The leader of the Senate said he would vote against a bill to keep public employees’ birth dates confidential if the measure returns to the Senate.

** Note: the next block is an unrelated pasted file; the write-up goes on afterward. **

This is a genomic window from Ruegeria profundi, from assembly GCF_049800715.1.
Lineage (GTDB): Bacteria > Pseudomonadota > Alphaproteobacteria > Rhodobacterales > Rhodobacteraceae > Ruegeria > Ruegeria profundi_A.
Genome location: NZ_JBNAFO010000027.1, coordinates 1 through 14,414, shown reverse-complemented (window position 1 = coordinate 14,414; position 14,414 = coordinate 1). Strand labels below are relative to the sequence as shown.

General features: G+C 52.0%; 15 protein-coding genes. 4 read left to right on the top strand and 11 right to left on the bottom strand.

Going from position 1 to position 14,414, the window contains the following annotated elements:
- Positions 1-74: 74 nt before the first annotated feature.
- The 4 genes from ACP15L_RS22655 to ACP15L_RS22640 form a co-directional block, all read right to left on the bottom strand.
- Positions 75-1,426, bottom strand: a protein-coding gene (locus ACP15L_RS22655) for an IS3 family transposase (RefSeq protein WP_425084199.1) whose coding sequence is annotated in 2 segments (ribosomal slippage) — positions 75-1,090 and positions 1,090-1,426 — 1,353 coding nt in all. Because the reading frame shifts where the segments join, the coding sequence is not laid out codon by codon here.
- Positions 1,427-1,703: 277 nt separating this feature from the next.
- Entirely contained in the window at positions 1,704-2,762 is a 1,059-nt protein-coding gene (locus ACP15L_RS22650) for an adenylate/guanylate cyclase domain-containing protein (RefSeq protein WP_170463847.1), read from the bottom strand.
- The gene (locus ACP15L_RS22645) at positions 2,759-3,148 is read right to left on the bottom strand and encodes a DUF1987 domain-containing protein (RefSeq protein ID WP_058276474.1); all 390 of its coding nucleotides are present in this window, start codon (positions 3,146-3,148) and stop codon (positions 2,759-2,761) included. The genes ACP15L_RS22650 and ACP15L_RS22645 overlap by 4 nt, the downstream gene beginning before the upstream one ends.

Senate President Pro Tempore Glenn Coffee, R-Oklahoma City, said Thursday he did not support the measure approved by the Senate without opposition last week. "Upon further review, I think I would have changed my vote,” Coffee said. "I think you have to have access to that information and the First Amendment matters, like all of the Constitution. We need to preciously guard that. Are there abuses? Sure. Does that mean you don’t protect the First Amendment and what it stands for? No, I don’t think so.” Senate Bill 1753 by Sen. Debbe Leftwich, D-Oklahoma City, passed the Senate in a vote of 44-0. No senators asked questions about the bill or debated it. The measure now goes to the House, where Rep. Randy Terrill, R-Moore, is the legislation’s House author. The bill, which does not have a title, must now go through the committee process and be heard on the floor of the House of Representatives. However, without a title, the bill cannot become law. Titles can be placed at any point in the process. The bill would not come back to the Senate unless the House makes changes to the measure. The Oklahoma Public Employees Association and several law enforcement associations support the measure. Politics coverage